Best Wildlife

Gold Winner: Kaadumane Homestay, Near Dandeli

A three-acre wilderness “hideaway” with three varieties of forest -semi-deciduous, deciduous and evergreen, improved with substantial planting of medicinal plants, fruit trees and bamboo. The conserved wilderness now attracts deer, gliding frogs, flying squirrels and 65 species of birds and a bee park with three varieties of bees, a popular attraction for visitors, which employs five village women. All the staff are local, achieving the necessary service standards was a struggle, but the tourism work provided by the Kaadumane Homestay provides significant additional income for local people. This small homestay has demonstrated how a small tourism business can create significant conservation and local economic development benefits.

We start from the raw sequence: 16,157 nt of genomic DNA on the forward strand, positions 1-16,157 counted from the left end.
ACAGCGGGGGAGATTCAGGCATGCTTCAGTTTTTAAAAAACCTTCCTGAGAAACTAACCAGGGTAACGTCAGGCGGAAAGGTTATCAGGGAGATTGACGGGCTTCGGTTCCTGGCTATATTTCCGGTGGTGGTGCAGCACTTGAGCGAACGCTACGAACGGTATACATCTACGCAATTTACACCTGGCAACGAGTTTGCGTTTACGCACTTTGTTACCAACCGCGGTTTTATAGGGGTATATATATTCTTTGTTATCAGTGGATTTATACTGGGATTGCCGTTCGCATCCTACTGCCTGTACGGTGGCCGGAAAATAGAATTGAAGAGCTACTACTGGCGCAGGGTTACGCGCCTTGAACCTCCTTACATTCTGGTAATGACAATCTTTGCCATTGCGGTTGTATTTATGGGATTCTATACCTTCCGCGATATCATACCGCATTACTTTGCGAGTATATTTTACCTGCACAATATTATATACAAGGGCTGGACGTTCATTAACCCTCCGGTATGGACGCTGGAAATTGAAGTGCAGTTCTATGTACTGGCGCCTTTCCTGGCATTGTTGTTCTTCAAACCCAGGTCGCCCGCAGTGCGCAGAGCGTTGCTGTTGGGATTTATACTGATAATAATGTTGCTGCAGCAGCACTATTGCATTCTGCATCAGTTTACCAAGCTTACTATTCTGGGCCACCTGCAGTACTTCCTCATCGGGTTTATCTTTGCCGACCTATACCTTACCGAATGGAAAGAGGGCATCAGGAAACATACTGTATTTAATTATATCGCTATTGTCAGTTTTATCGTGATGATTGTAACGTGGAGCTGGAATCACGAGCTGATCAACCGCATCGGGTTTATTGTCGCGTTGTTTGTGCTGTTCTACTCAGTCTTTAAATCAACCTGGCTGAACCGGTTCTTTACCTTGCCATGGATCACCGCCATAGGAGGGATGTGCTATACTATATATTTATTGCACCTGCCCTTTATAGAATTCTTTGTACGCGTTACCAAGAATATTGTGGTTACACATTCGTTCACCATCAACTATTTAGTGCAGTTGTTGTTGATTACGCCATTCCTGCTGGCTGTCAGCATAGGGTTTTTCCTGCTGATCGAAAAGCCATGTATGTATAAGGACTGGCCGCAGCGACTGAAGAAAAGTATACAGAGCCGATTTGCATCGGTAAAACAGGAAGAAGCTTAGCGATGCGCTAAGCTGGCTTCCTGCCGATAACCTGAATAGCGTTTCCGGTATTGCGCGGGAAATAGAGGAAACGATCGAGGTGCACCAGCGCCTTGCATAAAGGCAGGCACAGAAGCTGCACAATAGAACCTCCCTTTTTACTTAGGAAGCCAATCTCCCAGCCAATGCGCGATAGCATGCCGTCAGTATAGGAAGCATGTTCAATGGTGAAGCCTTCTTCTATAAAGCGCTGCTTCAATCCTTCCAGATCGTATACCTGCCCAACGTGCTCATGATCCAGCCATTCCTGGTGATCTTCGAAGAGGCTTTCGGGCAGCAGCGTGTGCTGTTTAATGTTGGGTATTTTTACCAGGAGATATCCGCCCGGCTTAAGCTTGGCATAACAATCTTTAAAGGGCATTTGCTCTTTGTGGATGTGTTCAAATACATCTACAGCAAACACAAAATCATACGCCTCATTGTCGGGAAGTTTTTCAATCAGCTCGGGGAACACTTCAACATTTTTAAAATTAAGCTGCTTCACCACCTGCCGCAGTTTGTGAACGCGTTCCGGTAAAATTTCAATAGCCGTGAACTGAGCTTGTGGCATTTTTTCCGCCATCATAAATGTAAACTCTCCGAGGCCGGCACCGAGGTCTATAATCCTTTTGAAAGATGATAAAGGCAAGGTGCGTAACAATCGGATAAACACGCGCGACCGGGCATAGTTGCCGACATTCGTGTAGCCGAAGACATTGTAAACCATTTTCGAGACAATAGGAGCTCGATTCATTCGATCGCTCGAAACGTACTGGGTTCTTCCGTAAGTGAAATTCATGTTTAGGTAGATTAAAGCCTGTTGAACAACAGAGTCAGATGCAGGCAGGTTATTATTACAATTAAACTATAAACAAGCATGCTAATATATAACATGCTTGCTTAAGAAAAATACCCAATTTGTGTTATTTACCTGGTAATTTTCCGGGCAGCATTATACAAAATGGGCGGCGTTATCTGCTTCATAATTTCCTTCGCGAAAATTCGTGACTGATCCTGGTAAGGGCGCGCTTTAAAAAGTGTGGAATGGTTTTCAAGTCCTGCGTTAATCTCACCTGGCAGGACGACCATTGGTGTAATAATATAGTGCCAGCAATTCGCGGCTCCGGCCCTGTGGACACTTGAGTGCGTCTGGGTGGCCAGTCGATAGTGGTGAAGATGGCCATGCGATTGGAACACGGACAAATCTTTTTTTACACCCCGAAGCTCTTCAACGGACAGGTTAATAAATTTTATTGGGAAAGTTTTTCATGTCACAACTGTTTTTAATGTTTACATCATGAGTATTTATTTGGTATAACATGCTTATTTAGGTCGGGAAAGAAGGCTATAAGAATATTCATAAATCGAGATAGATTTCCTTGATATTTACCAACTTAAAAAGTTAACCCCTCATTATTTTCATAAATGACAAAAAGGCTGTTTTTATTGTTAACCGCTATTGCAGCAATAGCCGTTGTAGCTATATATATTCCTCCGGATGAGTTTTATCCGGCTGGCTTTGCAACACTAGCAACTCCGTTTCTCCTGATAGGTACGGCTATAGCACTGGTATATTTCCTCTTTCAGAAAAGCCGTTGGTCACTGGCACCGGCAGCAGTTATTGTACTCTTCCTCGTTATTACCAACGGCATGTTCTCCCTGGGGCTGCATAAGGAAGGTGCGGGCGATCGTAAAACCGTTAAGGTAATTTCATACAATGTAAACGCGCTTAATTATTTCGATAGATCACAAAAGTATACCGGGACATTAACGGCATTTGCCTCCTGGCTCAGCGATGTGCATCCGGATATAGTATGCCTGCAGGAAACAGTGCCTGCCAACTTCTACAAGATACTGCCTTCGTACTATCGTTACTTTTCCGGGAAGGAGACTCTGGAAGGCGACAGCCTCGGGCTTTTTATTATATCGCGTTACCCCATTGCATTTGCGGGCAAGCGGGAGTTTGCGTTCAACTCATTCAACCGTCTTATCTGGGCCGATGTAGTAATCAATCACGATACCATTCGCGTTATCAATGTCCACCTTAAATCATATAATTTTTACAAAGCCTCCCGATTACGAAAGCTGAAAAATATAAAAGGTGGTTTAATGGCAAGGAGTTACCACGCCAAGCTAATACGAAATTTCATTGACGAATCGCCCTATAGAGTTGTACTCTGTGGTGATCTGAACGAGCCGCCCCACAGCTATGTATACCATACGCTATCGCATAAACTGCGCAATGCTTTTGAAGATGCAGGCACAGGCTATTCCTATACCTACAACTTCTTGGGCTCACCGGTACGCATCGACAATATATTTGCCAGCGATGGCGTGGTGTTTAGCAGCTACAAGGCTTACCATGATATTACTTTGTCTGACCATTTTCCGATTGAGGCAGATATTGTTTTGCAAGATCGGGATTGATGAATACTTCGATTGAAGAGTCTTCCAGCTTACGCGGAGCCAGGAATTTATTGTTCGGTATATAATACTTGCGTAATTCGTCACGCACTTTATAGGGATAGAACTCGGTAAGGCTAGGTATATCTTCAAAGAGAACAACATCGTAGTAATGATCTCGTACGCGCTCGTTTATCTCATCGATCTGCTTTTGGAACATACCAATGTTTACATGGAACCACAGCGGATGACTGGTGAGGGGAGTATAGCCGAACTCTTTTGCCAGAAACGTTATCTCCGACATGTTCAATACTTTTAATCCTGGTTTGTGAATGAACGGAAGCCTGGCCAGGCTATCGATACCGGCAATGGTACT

Gold Winner: Kaadumane Homestay, Near Dandeli

Mangalajodi is a community owned and managed wildlife conservation venture. The Mangalajodi Marshes have been restored as a bird sanctuary, able through tourism to provide sustainable livelihoods. The bird sanctuary now hosts 227 bird species of which 117 are migratory. The judges we particularly impressed by the way in which the erstwhile poachers of Magalajodi now actively patrol and protect the birds in the marshes, tourism has been successfully harnessed for the conservation of birds and other species. Birdwatching is available from hand sailed country boats, staff for the bird watching and resort are employed from the local community.

Silver Winner: None

One to Watch: Kundan Homestay

Developed by a vegetable seller in his century-old home, the guests eat with the family on a traditional homestay fashion. There is no local association of homestays nor organised visits with other families or associations in the village.